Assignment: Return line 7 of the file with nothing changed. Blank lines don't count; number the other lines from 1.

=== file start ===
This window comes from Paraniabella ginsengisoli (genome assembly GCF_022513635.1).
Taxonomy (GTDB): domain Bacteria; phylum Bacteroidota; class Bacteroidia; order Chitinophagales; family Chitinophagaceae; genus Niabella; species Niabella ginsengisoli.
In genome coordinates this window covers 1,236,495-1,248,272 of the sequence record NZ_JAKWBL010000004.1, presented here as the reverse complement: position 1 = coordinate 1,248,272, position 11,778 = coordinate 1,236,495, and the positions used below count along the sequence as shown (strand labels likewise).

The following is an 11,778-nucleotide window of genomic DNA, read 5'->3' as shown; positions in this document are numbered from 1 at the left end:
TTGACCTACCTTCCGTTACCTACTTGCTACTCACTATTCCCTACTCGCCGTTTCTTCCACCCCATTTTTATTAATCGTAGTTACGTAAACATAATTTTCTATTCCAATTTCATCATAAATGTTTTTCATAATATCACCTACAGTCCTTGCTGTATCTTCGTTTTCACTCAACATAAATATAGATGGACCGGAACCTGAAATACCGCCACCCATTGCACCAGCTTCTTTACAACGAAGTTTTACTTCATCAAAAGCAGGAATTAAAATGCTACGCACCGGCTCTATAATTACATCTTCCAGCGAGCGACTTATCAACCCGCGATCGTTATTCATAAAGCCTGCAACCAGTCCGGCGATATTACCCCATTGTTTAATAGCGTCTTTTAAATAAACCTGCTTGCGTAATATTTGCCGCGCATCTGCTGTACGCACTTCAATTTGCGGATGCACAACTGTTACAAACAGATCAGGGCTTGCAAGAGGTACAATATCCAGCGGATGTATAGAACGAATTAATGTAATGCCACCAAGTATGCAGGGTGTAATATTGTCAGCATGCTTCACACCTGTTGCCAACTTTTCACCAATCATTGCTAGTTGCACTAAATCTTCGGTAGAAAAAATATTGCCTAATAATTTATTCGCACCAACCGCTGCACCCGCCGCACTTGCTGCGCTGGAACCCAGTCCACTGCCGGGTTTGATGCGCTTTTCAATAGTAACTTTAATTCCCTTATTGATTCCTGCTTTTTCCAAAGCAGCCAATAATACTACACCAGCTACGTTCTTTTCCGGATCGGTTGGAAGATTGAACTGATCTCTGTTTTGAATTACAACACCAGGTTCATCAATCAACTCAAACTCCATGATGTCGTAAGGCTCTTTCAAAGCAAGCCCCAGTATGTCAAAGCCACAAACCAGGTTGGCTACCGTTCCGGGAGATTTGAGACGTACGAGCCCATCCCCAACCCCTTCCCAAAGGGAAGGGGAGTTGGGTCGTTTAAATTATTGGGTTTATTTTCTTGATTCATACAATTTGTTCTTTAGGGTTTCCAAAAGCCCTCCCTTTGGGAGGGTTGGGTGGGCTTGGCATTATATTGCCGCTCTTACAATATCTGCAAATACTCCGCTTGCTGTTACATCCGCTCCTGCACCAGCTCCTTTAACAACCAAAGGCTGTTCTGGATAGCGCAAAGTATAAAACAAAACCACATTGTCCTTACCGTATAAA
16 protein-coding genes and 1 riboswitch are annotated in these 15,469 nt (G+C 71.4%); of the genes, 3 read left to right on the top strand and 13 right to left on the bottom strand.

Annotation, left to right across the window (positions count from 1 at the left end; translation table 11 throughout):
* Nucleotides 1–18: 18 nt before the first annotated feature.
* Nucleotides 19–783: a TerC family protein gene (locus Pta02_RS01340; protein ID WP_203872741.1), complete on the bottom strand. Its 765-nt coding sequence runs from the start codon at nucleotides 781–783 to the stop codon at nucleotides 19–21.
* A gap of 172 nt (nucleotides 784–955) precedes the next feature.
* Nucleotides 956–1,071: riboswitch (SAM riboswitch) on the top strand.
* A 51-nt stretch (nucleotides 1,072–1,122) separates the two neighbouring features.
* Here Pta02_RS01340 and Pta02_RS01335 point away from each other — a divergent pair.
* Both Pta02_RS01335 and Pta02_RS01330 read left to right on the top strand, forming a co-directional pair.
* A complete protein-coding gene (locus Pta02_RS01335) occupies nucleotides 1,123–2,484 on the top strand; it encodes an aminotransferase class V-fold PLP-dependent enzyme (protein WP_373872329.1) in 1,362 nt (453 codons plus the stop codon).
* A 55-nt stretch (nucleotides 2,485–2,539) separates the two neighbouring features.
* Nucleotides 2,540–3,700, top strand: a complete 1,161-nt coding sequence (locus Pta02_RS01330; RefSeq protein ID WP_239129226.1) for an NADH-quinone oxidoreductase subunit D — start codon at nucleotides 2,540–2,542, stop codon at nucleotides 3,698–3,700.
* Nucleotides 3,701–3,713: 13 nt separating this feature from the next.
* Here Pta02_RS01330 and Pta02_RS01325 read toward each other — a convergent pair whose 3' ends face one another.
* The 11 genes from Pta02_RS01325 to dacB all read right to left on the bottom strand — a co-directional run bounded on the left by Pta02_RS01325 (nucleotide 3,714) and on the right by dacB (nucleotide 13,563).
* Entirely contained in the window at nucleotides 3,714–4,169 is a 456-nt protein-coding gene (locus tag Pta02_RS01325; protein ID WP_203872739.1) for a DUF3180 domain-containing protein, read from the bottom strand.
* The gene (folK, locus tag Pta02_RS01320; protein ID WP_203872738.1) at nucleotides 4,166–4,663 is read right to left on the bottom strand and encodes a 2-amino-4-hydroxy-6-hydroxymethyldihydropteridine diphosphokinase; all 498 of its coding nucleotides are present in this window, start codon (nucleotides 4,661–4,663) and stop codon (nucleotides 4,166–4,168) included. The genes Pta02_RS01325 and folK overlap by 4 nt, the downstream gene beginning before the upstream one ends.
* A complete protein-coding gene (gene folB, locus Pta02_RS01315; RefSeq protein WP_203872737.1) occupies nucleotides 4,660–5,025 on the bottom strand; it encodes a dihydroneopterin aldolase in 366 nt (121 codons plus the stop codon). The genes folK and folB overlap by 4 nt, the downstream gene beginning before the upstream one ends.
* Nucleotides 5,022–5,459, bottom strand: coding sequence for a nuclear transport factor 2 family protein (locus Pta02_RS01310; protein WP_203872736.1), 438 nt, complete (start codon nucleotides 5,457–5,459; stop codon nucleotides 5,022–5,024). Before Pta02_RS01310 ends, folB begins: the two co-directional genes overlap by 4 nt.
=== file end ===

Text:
Annotation, left to right across the window (positions count from 1 at the left end; translation table 11 throughout):